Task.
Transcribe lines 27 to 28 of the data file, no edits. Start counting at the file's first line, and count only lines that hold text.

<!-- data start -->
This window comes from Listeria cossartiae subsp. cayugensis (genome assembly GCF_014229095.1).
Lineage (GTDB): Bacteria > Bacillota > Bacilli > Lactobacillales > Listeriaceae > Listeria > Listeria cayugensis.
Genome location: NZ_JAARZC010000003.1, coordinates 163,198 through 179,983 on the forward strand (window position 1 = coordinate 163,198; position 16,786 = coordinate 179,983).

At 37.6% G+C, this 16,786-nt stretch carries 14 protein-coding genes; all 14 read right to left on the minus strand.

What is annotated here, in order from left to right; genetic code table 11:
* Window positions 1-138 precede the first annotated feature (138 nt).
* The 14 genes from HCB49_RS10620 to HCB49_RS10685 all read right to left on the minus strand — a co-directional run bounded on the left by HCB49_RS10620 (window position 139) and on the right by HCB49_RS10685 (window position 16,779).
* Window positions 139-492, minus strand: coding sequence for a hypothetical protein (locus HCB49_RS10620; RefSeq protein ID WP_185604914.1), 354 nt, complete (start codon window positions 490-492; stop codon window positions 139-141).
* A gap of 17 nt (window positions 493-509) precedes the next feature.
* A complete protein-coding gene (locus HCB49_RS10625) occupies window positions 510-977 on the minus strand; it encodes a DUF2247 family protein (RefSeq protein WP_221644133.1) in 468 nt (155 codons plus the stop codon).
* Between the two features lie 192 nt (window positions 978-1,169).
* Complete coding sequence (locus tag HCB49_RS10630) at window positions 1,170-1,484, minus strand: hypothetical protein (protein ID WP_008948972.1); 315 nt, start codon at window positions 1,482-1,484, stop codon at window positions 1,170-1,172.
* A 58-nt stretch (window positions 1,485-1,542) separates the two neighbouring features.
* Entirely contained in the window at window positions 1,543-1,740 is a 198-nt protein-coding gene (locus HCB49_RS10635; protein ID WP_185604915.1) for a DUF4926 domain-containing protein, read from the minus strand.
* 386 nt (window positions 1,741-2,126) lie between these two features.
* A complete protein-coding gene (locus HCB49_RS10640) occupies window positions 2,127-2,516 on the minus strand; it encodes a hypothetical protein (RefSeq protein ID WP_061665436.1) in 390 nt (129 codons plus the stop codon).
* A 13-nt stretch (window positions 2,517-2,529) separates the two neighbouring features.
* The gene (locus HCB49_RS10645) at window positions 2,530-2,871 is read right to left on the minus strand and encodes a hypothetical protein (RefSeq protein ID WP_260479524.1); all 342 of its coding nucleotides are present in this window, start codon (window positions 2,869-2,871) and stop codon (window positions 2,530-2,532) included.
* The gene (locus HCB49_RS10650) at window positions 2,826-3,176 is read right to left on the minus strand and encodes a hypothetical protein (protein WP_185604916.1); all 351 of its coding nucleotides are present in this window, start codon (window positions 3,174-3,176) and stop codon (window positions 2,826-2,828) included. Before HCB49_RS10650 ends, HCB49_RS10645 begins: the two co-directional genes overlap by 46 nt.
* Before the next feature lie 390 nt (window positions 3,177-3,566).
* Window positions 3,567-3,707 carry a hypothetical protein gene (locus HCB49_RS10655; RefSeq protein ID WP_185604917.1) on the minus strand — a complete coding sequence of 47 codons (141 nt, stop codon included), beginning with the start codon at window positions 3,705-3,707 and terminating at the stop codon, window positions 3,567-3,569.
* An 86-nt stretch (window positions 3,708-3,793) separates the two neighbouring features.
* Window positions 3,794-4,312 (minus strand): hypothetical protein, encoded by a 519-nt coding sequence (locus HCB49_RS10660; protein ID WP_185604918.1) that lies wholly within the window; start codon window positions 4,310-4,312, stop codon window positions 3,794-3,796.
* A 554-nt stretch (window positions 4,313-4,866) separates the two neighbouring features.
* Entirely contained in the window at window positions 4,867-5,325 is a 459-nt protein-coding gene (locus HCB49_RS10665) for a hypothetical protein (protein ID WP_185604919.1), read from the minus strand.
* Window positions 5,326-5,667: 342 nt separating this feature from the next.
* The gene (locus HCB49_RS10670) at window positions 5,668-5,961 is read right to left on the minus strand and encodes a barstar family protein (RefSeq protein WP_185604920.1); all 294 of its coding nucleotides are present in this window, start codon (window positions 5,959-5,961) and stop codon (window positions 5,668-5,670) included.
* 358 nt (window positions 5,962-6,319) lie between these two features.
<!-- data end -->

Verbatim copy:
* The gene (locus HCB49_RS10670) at window positions 5,668-5,961 is read right to left on the minus strand and encodes a barstar family protein (RefSeq protein WP_185604920.1); all 294 of its coding nucleotides are present in this window, start codon (window positions 5,959-5,961) and stop codon (window positions 5,668-5,670) included.
* 358 nt (window positions 5,962-6,319) lie between these two features.